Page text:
This is important for housing and also for monetary policy. Fed Chair Powell mentioned he was watching services less rent of shelter earlier this year when this measure was up 7.6% year-over-year. This has fallen sharply and is now up 3.3% YoY.

Mortgage Delinquencies Lowest on Record

Last week, the Mortgage Bankers Association (MBA) reported that mortgage delinquencies were at the lowest level on record.

The seasonally-adjusted mortgage delinquency rate fell to its lowest level since MBA’s survey began in 1979, reaching 3.37 percent in the second quarter of 2023,” said Marina Walsh, CMB, MBA’s Vice President of Industry Analysis.

This graph shows the percent of loans delinquent by days past due. Overall delinquencies decreased in Q2.

I’ve argued that there would not be a huge wave of single-family foreclosures this cycle since lending standards have been solid and most homeowners have substantial equity. That means we will not see cascading price declines like following the housing bubble. This is a high confidence prediction and is supported by the following data.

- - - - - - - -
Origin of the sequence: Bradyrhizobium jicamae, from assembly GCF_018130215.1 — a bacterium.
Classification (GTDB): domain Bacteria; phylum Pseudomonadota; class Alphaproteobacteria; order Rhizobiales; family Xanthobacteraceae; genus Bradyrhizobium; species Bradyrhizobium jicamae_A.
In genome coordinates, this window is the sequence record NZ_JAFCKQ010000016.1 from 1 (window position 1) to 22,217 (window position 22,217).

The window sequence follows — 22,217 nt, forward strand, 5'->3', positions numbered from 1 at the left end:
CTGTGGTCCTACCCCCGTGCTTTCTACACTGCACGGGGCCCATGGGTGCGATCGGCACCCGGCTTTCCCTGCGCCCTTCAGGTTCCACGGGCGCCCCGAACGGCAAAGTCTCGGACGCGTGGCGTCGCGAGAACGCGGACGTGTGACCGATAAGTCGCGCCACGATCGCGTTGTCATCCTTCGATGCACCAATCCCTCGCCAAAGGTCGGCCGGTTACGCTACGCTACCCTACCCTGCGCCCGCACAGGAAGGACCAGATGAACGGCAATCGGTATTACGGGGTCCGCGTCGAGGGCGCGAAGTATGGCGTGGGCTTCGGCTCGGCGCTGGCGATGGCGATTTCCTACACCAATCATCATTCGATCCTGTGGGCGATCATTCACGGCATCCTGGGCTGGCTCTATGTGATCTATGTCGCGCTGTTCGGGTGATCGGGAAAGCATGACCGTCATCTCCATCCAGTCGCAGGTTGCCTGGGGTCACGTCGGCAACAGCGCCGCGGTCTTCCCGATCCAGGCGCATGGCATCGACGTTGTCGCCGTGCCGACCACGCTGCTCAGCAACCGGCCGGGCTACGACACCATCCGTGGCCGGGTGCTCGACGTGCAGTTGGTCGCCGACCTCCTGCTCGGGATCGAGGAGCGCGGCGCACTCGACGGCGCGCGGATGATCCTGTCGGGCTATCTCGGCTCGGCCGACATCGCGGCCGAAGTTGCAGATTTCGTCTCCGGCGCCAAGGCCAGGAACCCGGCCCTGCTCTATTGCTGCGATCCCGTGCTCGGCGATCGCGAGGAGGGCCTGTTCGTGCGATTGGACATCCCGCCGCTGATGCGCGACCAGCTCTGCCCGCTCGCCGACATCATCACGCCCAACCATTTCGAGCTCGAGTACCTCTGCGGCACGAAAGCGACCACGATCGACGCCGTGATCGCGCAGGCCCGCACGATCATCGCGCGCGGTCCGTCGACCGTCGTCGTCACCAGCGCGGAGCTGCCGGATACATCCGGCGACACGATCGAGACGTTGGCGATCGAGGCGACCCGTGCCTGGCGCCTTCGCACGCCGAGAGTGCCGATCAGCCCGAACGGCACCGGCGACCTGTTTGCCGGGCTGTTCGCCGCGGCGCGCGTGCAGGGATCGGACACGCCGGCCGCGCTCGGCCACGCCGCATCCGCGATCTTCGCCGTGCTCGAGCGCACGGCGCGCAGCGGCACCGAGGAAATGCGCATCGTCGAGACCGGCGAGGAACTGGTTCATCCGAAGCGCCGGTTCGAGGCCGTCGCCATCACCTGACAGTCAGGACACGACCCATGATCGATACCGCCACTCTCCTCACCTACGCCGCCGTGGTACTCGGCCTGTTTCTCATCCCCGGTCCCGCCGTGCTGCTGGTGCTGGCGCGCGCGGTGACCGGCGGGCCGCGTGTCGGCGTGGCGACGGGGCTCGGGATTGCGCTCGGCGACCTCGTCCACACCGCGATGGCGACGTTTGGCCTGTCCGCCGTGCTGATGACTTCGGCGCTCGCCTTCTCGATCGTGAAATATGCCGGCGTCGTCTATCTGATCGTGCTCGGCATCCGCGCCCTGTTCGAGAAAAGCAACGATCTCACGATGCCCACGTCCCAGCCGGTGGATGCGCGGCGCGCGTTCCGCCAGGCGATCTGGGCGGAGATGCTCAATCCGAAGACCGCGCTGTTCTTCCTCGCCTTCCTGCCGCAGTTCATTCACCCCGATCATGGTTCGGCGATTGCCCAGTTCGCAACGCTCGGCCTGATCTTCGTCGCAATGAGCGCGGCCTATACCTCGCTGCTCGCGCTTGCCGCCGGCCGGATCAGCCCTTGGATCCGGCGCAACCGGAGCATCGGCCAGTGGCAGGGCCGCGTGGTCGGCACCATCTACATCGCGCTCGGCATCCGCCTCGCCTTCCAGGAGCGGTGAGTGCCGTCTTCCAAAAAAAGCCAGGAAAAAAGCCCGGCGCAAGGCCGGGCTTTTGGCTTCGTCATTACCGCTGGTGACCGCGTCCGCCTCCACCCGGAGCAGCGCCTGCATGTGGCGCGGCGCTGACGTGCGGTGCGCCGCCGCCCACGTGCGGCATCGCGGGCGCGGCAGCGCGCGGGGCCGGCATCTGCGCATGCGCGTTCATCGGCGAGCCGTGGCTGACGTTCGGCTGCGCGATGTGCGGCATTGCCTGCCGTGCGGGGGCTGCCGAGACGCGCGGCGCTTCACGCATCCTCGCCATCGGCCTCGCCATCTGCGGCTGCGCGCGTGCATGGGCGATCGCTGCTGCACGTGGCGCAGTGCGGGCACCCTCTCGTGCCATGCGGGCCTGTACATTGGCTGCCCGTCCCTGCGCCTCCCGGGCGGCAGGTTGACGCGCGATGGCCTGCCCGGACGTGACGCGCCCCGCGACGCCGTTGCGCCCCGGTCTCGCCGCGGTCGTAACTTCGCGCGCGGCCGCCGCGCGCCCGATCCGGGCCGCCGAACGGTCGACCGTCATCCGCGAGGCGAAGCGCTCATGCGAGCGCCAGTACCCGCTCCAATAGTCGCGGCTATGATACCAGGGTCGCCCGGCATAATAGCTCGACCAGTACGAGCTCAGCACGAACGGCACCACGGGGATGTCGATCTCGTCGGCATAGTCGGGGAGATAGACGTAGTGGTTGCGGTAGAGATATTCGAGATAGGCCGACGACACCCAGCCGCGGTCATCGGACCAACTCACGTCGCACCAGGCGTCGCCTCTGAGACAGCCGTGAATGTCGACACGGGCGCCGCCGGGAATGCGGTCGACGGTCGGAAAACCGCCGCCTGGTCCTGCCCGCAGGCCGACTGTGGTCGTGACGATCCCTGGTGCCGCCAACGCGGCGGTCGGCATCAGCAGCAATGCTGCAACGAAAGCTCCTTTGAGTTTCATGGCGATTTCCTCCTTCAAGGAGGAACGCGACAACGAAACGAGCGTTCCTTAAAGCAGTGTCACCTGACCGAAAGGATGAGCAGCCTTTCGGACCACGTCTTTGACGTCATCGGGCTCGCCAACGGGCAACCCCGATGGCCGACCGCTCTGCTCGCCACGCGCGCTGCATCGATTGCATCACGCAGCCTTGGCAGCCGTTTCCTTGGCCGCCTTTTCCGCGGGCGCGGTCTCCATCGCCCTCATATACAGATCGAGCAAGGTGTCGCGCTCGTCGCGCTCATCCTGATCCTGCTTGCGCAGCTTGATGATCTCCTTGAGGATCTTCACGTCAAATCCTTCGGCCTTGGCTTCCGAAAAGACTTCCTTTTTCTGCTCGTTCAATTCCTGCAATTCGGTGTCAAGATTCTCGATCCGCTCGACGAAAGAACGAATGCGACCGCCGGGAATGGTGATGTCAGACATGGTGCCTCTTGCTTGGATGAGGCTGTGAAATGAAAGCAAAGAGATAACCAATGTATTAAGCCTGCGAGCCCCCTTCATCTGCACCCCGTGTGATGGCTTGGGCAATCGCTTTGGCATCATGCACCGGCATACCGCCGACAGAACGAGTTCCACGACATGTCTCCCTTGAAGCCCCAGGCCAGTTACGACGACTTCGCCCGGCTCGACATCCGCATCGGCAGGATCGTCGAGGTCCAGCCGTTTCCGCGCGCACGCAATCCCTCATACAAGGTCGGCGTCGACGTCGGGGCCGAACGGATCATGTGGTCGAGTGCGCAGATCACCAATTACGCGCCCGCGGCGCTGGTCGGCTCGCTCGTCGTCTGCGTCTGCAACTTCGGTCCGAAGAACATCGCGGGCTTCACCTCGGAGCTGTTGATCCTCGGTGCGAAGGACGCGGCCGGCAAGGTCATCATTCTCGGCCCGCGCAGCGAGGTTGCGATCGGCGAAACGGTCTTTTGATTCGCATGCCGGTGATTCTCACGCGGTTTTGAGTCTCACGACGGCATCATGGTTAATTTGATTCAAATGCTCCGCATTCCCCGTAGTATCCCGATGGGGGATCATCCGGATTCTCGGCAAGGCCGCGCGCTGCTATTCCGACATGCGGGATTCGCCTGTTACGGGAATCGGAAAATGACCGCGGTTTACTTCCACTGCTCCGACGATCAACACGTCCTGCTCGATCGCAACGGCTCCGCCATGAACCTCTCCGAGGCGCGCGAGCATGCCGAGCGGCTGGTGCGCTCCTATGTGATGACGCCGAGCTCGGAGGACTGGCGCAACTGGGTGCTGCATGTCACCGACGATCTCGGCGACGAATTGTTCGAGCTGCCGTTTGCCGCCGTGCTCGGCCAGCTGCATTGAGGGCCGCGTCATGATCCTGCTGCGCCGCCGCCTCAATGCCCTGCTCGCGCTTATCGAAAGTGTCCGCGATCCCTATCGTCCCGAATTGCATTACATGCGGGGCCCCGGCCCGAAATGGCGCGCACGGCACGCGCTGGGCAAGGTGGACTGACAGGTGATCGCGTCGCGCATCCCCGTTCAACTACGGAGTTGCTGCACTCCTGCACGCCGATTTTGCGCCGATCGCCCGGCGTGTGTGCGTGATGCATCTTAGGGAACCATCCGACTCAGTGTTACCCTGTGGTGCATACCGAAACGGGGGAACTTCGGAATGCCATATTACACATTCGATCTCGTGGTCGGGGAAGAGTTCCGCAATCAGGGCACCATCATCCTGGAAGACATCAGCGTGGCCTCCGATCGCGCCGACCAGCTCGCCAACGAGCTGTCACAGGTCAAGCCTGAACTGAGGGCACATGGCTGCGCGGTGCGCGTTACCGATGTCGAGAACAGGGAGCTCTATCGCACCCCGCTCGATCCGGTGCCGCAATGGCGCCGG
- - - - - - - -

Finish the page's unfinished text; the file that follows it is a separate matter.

The next graph shows Mortgage Originations by Credit Score from the NY Fed Q2 Quarterly Report on Household Debt and Credit since 2003. Unlike during the housing bubble, most recent borrowers had solid credit scores.


We have seen a significant year-over-year decline in new and existing home sales, although it is likely that new home sales activity has bottomed. With the recent increase in mortgage rates, we might see further declines in existing home sales.

House prices are under pressure due to higher mortgage rates, but prices are being supported by low levels of inventory. See: House Price Battle Royale: Low Inventory vs Affordability.

Existing home sales will likely be down less year-over-year NSA in July compared to June, however early local market data suggests sales seasonally adjusted will be close to the 4.16 million SAAR in June.

Multi-family housing starts will probably show fairly significant declines soon, since lending has tightened, and the Architectural Billings Index is indicating a slowdown in multi-family design.